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Comparison of flocked and rayon swabs for the molecular detection of selected equine viruses and bacteria from nasal secretions of healthy horses
  1. Nicola Pusterla, PhD, DiplACVIM,
  2. Samantha Barnum and
  3. Kirsten Kenelty
  1. Department of Medicine and Epidemiology, School of Veterinary Medicine, University of California, Davis, USA
  1. E-mail for correspondence; npusterla{at}ucdavis.edu

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Introduction

Acute upper respiratory tract infections of horses are a common medical entity caused by a variety of viral and bacterial pathogens. While such infections are often considered a self-limiting condition affecting predominantly young horses, the financial impact through temporary loss of use, cancellation of horse events, costs and labour associated with biosecurity protocols, and direct treatment costs seem relevant to the equine industry.1 Therefore, timely laboratory diagnostics are needed to determine the aetiological agent(s), institute infection control measures and improve surveillance. Quantitative PCR (qPCR) has become the diagnostic tool of choice based on its high sensitivity and specificity, quick turnaround time, cost-effectiveness and panel testing.2 Given the clinical relevance of respiratory pathogens, it is important to use the best collection system that would provide the highest detection yield in nasal secretions. While standard rayon swabs are routinely used for the collection of nasal secretions in horses, flocked swabs have demonstrated superior performance for the detection of human respiratory, vaginal and gastrointestinal pathogens.3–5 The aim of this study was to determine if there is a difference in the performance of flocked swabs over standard rayon swabs in detecting nasal carriage of ubiquitous viruses and bacteria among healthy adult horses.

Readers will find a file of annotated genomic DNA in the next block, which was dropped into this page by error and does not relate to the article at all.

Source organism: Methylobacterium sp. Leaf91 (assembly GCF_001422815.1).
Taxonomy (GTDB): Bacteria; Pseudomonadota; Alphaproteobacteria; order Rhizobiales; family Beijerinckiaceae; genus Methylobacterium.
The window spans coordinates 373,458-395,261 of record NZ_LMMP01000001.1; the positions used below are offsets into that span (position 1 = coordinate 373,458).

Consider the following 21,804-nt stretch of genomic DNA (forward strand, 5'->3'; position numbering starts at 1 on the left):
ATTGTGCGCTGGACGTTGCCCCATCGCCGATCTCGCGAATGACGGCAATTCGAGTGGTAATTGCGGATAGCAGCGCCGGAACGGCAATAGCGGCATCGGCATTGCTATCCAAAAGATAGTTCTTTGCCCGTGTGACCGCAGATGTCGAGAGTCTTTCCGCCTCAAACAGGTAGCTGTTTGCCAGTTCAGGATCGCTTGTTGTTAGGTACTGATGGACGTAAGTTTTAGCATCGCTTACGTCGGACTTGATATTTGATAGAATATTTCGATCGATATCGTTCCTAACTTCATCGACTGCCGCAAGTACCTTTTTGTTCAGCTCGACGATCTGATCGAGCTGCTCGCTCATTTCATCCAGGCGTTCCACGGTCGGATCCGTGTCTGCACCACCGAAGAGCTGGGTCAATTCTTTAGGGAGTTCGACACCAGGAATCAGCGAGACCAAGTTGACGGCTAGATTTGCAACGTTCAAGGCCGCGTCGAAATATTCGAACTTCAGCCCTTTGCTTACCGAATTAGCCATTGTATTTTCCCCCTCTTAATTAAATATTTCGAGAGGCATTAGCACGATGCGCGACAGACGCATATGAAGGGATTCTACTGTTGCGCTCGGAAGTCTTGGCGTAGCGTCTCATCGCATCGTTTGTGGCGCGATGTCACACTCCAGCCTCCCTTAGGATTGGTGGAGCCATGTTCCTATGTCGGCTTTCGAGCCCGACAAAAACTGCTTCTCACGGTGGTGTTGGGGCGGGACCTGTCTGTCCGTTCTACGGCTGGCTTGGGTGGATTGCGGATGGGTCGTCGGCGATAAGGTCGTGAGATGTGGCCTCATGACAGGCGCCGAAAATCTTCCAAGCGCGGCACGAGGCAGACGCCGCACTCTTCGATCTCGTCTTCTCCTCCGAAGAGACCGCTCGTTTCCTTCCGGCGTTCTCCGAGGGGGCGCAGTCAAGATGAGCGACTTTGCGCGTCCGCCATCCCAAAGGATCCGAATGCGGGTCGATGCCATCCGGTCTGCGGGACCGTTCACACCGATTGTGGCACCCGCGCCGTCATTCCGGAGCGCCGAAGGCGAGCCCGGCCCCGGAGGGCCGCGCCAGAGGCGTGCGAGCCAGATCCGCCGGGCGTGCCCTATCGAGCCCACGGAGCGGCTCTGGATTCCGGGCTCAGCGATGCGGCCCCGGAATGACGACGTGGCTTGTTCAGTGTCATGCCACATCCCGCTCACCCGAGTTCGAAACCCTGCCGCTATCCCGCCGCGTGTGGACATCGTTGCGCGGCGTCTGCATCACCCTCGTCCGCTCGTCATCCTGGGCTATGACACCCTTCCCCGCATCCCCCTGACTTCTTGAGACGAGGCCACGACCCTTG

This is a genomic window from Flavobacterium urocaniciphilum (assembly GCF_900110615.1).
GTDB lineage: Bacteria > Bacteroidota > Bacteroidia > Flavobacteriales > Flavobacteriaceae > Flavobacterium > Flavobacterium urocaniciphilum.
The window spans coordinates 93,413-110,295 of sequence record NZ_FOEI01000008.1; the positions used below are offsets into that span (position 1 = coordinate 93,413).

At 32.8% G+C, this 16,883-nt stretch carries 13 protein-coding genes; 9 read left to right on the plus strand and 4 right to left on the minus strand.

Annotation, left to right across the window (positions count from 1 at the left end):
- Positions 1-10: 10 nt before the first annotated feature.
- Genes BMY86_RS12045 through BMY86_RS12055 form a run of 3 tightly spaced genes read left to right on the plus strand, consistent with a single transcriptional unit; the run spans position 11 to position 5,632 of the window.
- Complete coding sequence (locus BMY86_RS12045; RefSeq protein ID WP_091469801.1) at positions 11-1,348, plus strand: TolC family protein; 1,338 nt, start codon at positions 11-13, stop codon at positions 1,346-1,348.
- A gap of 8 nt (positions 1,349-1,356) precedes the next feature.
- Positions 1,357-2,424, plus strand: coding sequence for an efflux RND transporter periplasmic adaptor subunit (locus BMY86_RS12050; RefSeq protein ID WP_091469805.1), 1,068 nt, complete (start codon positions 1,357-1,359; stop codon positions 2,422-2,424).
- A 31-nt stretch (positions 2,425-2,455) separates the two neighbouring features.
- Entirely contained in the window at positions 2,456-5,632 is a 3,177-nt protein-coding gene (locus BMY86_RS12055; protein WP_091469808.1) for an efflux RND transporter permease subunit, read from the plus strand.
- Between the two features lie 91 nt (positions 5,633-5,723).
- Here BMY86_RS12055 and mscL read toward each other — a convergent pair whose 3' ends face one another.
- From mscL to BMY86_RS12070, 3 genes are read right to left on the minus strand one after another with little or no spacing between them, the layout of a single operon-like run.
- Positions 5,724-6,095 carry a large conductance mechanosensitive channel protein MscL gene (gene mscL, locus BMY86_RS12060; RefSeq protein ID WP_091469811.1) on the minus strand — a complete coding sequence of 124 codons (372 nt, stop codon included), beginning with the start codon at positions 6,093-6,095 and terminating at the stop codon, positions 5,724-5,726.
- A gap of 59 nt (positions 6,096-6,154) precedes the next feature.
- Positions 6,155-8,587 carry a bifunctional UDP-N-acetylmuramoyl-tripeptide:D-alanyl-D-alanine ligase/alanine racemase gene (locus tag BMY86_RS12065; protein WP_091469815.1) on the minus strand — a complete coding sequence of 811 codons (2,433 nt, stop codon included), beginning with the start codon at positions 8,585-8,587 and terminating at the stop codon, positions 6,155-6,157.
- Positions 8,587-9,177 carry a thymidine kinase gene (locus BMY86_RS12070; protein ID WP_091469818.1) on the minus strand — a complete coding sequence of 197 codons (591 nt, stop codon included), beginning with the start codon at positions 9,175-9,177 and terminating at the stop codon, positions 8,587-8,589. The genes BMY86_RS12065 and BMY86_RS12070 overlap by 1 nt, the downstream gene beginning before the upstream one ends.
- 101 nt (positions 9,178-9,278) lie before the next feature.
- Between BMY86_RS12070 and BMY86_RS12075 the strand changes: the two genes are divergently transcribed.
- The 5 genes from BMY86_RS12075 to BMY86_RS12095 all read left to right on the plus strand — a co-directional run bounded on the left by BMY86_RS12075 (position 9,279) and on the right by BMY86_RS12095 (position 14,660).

Materials and methods

Thirty-one healthy adult horses presented to the William R Pritchard Veterinary Medical Teaching Hospital, University of California at Davis, for routine dental care were enrolled in this study. Each horse was swabbed once with a flocked swab (Becton, Dickinson and Company, Franklin Lakes, New Jersey, USA) and a standard rayon swab (Puritan Products, Guilford, Maine, USA) using opposite nasal passages in randomised order. All the nasal swab collections were performed by the same experienced veterinarian as follows: each nasal ventral passage was swabbed by circulating each swab five times while rotating the swab and exerting …

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